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brethren to perish in the cold. You shaIl
not fling insult and wrong on the head of the
gracious abbot: if you persist, I have secrets
which you would be loth to have revealed. I
know of deeds you would fain die rather than
to have published in the ears of men? In
the ears of men they shall be published.
These feeble limbs shall carry me to the
Council of the Lords; there, in the great
hall of Linlithgow, in the presence of all, I
will proclaim you murderertraitor—"

"You will? Hark! the Naddersferry is
louder than usual to-night. So you will
betray my secrets, wife Sibylla? You will find
the journey long and toilsomeyou will never
reach the walls of Lithgow town—"

"The secrets will uphold me; but if I fail,
there are ears even here into which I can
pour the taleto all, to man-at-arms, to
serving-man, to hind, and shepherd, I will tell
all, unless you rescind that fatal order against
the holy men of Strathwoden—"

"Hush! here comes John of the Strong
Arm, who drove the drones forth, into the

"To him I will tell all! Come, John of
the Strong Arm, look well on your lord—"

"How loud the Neddersferry brawls! I
scarce can hear your sweet voice. See, from
this window we can look sheer down upon
the water black, pitch black. 'Tis twenty
fathoms down, and yet its noise is troublesome.
Look down, madam,— nay, shrink not, my
fingers don't hurt your lily shoulders; you
struggle; how foolish, when all I wish you to
do is to watch the torrent's course. 'Tis deep,
they say, just under this window; screams
can't be heard; white garments can't be

The window was closed again, and there was
silence in the hall. A tap came in a few
minutes to the door. John of the Strong
Arm entered. His master sat as before in
the arm-chair beside the fire. He was alone.

Now, gentle reader, here is a man more
ruthlessly cruel than the late Mr. Rush
more unredeemably wicked than Mr.
Manningmore false and dishonest than any
ruffian described in the Newgate Calendar.
Yet, see what happens to us in our Iove of
the good old times! Oh! we are a generation
of snobs, and glory in our shame!

In a good old age the Knight of the Scawr
died. He was childless. His great estates
were scrambled for by the powerful men of
the day, and fell into many hands. A hundred
years after his deathin sixteen
hundred and seventy-fivethe Black Scawr
Tower and its original domain had been
greatly modernised. A dwelling-house of
modest proportions was added to it; and as
woods had been planted round it, and roads
had been made, connecting it with other
parts of the country, and coal had been found
on the estate, the proprietor the third in
descent from the person who had bought it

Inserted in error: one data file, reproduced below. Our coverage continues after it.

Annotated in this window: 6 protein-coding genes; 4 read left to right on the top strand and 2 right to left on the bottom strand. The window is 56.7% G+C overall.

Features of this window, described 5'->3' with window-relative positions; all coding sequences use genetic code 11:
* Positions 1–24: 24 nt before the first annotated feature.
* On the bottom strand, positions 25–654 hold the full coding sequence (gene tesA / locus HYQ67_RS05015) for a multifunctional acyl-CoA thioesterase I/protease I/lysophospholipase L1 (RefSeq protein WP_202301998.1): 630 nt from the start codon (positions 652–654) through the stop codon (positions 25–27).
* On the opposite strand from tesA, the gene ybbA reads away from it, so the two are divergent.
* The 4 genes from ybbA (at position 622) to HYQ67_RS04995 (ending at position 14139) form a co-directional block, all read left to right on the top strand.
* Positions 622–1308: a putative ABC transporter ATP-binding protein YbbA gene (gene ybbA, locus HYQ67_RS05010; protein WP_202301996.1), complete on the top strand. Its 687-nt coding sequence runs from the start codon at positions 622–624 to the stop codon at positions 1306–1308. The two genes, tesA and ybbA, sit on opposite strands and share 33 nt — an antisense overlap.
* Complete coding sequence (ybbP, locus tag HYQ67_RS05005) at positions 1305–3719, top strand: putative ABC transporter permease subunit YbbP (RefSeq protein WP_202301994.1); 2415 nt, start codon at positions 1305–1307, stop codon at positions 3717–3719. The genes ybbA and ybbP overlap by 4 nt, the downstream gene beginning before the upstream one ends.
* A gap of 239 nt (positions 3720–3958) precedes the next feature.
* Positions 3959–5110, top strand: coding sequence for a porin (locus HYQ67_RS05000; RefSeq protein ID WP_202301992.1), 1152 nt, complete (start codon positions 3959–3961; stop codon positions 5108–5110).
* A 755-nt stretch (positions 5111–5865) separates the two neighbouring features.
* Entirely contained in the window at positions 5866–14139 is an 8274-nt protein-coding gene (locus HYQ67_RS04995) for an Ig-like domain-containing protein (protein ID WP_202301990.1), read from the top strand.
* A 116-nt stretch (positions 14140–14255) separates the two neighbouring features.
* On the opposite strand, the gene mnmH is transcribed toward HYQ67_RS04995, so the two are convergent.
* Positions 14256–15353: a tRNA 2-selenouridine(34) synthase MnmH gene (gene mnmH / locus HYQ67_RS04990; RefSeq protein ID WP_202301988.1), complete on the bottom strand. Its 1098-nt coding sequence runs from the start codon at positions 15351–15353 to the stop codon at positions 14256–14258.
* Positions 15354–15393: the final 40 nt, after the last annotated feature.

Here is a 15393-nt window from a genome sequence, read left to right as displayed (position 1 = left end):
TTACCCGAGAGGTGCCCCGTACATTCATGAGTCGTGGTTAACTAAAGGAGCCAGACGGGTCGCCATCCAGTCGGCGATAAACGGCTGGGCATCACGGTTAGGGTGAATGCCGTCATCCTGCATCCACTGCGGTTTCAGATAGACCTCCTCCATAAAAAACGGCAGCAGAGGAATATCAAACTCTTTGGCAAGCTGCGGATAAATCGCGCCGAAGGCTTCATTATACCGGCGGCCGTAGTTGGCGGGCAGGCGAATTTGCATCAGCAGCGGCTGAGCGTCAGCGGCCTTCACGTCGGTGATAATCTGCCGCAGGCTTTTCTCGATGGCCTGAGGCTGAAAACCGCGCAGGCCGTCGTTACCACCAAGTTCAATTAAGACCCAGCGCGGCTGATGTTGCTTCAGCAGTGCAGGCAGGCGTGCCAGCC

of the executors of Sir Reinhold, was richer,
as regarded mere income, than Sir Reinhold
had been when he possessed the whole estate.
The man's name was Brown. He had got
the lands for little. A hundred years of
national progress, and the increase of wealth
and population, had done the rest.

Family pride grows by degrees. Brown
the first remembered his origin, and attended
to the business of his farm. Brown the
second looked back on fifty years' possession
in his family, and began to imagine that by
some intermarriage of ancestors four or five
generations back, he was connected with the
old line of the Knights of the Scawr Tower;
and Brown the third felt no doubt upon the
subject,—sealed with a seal impressed with
Sir Reinhold's arms, and talked with ill-
disguised gratification of the Tragedy of the
Scawr, and the death of one of his female
ancestors by being flung out of a window of
the castle into the river below. In another
hundred yearsin seventeen hundred and
seventy-fivestill further improvements had
taken place in the land. A town had sprung
up on a part of the estate; the houses had
been doubled in size, and the old tower was
still left at one side of the mansion, as a sort
of sentinel to keep off modern times.

The Bi'owns had gone to the dogs by
gambling and extravagance. A Smith, from
India, had bought the estate. He spoke of
rupees and pagodas, and had narrowly
escaped being put into the Black-hole of
Calcutta. Smith the second stood for the
county, on the Tory side, and said the country
was ruined by the increase of the mercantile
interest. The son of Smith the second took
higher ground still, and was heart-broken to
perceive that the old territorial aristocracy
were getting mixed up with a set of low
fellows, who came from no one knew where,
and brow-beat the men who had succeeded
to their estates in a direct line from the time
of Bruce and Wallace. Jones, an ironmaster,
from Wales, who had risen from the anvil
and hammer to great wealth, during the
American War, married the heiress of the
Smiths. The old house was deserted. A
splendid Grecian hall was built near the
remains of the ancient monastery. The Scawr
Tower was kept in repair (as a ruin), and the
country for miles and miles drained, planted,
fenced, manured, and beautified,—till, ten
years ago, the grandson of the original Jones,
who had put an h in his name, and claimed
to be descended from Slewellgr, was created
Sir Arthur Johnes Ranald, Baronet, of Speith
and Scawr. The "Ranald" he had assumed
by special permission, as lineal descendant
through Smith, through Brownof Sir
Reinhold of the Scawr, Knight, temp. Jac. V.,
who married the heiress of Sir Torquil of the
Scawr,—deceased fifteen hundred and thirty-
four.—Will anybody, in two thousand one
hundred and fifty, trace his descent from